Tuesday, May 19, 2009

Confessions of a Lazy Writer


Last February, I entered a contest while I was lying in bed sick. When I discovered I had only a day or two to submit to this particular one, I slapped together my required word count and shot it off.


A few days ago, I could have thrown up when I looked up my submission and discovered what I'd sent. A not-very-well-put-together-unread-version of something that should have been edited better.


Lazy is the best word I can use to describe myself in those kind of situations. It makes me want to throw up when I think about what I did. It isn't the first time either.


So here's my advice to help you not do what I did.



How to Avoid being a Lazy Writer

(or how to keep your work from ending up in the toilet)






1. Take the time to read and reread anything you send out for all errors. I forgot to change every name in the piece as I trusted the computer to do it for me.



2. Lay it out in an acceptable way--spacing and page breaks and indentation. It does matter to an editor how it looks.



3. Pass on a submission opportunity if you don't have the time to send your best--do it another time when you do.



PS --Yes, that was my office in the picture yesterday but it's only clean cause of the house being for sale!

21 comments:

Greg C said...

I have fallen into the same trap. Get it out, time is running out and of course it ended up in someone's trash. Work is taking up lots of my time at the moment so instead of rushing to meet a chicken soup deadline I have opted to take my time and turn it in when I have done my best work. Great advice.

Andrea said...

Thank you. We all have the tendancy to get lazy now and again.

Warren Baldwin said...

Following these suggestions would have helped me with some of my graduate school papers, too! One other one that works for me, too - have someone else read it.

Janna Qualman said...

Sound advice, Terri!

Jessica said...

LOL Terri! No throwing up allowed. We all do this once in awhile. I know the temptation of entering contests too! It's so strong. :-)

I'd cut yourself some slack though. You were sick too. ;-)

Lin said...

maybe add, let yourself be sick and submit later. I've found also that it helps to read it out loud to someone to catch errors you miss in reading. good info. thanks.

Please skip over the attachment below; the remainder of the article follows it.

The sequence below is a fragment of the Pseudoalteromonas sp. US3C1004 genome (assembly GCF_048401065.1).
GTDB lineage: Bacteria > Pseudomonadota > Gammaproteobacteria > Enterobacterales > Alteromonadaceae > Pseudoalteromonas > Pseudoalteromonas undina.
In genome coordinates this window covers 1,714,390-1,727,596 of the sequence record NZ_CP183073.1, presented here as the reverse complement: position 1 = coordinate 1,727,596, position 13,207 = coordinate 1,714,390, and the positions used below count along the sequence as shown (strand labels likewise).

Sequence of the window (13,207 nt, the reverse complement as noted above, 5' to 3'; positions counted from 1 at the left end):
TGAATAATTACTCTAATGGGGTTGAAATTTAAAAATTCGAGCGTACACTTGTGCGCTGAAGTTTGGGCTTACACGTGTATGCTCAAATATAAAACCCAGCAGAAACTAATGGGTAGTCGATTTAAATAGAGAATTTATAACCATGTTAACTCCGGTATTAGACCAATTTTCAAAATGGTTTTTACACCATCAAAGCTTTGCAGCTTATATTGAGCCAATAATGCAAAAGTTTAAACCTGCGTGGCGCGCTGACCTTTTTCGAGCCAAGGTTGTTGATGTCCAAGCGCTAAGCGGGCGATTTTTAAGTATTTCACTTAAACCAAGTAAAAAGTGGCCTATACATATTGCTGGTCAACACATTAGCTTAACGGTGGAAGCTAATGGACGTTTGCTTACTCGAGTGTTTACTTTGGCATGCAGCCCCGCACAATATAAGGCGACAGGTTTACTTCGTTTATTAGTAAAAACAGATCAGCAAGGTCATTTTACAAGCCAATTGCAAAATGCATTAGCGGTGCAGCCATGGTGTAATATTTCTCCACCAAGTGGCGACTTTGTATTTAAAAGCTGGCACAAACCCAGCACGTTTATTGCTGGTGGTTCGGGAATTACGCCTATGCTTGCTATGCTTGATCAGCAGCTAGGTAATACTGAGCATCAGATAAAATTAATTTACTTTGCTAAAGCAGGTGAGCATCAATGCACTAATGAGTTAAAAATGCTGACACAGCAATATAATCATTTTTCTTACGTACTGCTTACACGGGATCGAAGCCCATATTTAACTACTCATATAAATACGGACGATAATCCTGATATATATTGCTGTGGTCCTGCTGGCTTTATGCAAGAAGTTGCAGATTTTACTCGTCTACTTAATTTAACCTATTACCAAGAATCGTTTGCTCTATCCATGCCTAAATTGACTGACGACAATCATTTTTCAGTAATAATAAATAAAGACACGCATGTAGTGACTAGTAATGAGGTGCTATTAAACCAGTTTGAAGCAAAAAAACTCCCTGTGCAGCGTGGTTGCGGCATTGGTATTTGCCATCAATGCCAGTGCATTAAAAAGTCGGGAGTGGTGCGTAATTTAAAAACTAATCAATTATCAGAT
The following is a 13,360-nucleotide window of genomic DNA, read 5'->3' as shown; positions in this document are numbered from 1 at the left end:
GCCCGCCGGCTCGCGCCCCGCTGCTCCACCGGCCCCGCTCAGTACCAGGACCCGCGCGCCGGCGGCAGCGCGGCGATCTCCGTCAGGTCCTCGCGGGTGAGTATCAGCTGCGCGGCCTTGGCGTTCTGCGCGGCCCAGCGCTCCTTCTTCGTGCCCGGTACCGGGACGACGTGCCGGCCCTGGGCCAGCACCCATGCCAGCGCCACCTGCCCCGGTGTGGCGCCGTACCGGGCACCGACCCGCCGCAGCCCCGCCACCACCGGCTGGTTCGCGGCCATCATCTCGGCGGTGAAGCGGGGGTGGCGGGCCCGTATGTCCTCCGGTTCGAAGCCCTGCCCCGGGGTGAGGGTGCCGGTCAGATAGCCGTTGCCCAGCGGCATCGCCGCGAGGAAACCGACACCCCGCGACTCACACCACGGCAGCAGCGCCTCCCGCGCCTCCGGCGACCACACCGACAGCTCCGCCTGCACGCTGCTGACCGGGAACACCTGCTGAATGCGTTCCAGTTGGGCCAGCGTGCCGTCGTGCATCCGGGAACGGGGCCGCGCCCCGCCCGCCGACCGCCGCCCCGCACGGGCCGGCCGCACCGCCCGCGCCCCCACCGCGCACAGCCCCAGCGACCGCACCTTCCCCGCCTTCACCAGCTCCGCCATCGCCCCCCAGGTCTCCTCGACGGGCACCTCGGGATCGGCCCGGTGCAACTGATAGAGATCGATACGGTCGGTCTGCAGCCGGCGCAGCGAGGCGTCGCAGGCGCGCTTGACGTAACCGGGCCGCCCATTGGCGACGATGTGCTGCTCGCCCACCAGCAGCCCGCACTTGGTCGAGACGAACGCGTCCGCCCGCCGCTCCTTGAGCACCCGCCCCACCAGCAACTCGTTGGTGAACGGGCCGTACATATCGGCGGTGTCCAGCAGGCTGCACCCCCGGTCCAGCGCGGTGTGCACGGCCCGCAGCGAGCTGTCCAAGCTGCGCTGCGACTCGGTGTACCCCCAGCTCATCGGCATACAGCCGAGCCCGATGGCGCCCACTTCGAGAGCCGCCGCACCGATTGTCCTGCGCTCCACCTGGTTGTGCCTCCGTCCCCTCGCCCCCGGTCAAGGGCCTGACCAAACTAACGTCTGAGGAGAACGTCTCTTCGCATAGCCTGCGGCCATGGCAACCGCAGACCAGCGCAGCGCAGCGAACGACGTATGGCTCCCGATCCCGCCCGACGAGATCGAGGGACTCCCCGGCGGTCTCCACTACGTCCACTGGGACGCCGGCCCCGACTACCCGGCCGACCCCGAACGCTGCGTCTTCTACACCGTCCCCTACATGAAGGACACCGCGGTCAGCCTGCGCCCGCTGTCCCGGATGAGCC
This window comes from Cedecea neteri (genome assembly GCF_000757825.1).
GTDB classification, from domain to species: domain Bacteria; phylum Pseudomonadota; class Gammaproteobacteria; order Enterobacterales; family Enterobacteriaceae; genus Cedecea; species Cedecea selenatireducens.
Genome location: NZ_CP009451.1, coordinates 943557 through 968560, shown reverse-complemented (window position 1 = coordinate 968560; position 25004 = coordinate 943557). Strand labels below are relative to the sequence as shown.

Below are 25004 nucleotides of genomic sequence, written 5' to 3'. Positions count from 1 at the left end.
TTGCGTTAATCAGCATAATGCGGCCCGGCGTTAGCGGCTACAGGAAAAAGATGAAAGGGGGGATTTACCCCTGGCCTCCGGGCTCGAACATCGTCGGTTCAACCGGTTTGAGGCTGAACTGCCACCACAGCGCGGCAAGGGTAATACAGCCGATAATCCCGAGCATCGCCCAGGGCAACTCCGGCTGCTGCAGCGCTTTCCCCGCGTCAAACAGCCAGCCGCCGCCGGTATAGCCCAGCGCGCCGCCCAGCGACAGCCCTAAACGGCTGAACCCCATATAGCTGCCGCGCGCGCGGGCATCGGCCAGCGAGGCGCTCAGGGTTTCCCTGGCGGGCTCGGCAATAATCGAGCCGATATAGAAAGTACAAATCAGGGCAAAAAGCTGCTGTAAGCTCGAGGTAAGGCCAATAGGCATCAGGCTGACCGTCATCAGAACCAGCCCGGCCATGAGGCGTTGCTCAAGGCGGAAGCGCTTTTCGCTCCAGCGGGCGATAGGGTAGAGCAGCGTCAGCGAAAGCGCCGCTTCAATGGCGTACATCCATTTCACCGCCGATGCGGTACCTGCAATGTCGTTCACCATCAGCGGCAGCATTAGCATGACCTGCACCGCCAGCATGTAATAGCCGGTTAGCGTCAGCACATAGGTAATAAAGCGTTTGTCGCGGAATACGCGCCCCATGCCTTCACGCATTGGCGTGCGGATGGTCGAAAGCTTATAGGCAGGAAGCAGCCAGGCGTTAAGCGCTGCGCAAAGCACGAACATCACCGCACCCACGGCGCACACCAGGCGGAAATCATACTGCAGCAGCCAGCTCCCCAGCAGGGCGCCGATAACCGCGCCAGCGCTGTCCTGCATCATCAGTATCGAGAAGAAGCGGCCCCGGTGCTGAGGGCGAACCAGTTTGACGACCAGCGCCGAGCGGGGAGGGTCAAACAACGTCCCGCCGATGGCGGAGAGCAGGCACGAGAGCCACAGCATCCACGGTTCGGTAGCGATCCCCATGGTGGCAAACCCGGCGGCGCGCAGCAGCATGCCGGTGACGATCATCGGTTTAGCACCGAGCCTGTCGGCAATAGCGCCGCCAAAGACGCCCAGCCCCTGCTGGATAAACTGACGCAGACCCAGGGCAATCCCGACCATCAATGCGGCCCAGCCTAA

Eileen Astels Watson said...

It's a beautiful office, and this bathroom is beautiful, too. Is it yours as well?

Don't sweat it, Terri. We all get in the rush mode sometimes, and it teaches us big lessons when we make mistakes. But thankfully we learn from those lessons.

Cindy said...

Thanks for sharing the experience. You're totally right, it's amazing the difference a well-polished submission can make. If we don't have the time to get it right, we should probably not send it at all.

Wendy said...

Good tips. I've been guilty of something similar...thanks for confessing. :D
~ Wendy

Carmen Gamble said...

Thanks for the good advice!

Jody Hedlund said...

I think it's even worthwhile to get a paid edit done of your contest entry. A lot of published author's offer special contest critiques in the early part of the spring. I took advantage of one and am so glad that I did! She gave me some great ideas on ways I could polish my entries and make them even better.

Melissa Marsh said...

Ugh. But we've all done it. Don't beat yourself up about it too much! :-)

elaine @ peace for the journey said...

Not a lazy looking bathroom or office! You must be doing something productive over there...

Thinking of you as you ponder your rough draft; it's sometimes hard to edit. I find that after reading my stuff three of four times, I'm bored with it. I hope that's normal.

peace~elaine

Kara said...

Ohhh, I've done this too! Very good advice:)

Jill Kemerer said...

I wouldn't call it lazy, so much as sick, harassed, and courageous. Good for you for entering another contest! I embarrass myself often and afterward I know God is just trying to tell me something. Don't let it get you down!

T. Anne said...

Great advice! Lord knows I've sent things our shamefully myself.

Kristen Painter said...

Sometimes we have to learn lessons the hard way, you know?

Brenda Leyland said...

Terri, I haven't been around for a while, but I'm glad I popped by again. Good to read what's happening in your world of words!

Good advice too!

BeckyJoie at Leaders in Learning said...

The difference, though between you and someone like me is that even with some less-than-perfect submissions, you are being published more than an over-editor who doesn't finish anything because they never like it enough to send off. Think of it as confidence and not laziness!

BeckyJoie at Leaders in Learning said...

I just sent that but realized I left the second to the last sentence un-edited. Oh, well. Don't knock yourself. We are all imperfect people with imperfect stories but a perfect interceder who can give us the perfect solution to meeting our goals.

Susan J. Reinhardt said...

One way to avoid the last-minute submission crunch, start early and turn it in early. If I find out about an opportunity too late, I pass it up.

I've learned these lessons the hard way.

Blessings,
Susan :)